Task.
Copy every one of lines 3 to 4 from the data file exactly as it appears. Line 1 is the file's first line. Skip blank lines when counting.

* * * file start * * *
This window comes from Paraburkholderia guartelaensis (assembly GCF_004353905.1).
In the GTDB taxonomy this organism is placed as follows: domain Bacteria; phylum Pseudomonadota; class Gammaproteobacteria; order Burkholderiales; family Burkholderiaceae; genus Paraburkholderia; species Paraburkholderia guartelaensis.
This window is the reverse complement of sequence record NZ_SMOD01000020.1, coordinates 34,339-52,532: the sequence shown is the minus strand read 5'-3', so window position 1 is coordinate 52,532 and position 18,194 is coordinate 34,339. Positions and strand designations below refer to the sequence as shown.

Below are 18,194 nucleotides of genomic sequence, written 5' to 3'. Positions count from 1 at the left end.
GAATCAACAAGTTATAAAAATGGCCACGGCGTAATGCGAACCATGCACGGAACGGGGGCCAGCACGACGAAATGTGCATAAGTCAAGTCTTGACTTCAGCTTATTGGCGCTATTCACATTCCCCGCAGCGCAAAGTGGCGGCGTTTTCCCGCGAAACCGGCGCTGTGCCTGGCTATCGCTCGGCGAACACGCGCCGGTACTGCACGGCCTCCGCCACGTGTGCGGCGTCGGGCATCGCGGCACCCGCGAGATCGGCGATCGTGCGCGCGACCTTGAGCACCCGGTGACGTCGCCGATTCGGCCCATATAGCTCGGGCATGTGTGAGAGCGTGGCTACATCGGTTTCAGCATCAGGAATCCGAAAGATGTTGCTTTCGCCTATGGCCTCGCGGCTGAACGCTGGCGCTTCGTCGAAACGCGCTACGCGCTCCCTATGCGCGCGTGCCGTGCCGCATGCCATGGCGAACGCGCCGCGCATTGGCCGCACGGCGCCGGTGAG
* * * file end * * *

This window is the reverse complement of sequence record NZ_SMOD01000020.1, coordinates 34,339-52,532: the sequence shown is the minus strand read 5'-3', so window position 1 is coordinate 52,532 and position 18,194 is coordinate 34,339. Positions and strand designations below refer to the sequence as shown.

Below are 18,194 nucleotides of genomic sequence, written 5' to 3'. Positions count from 1 at the left end.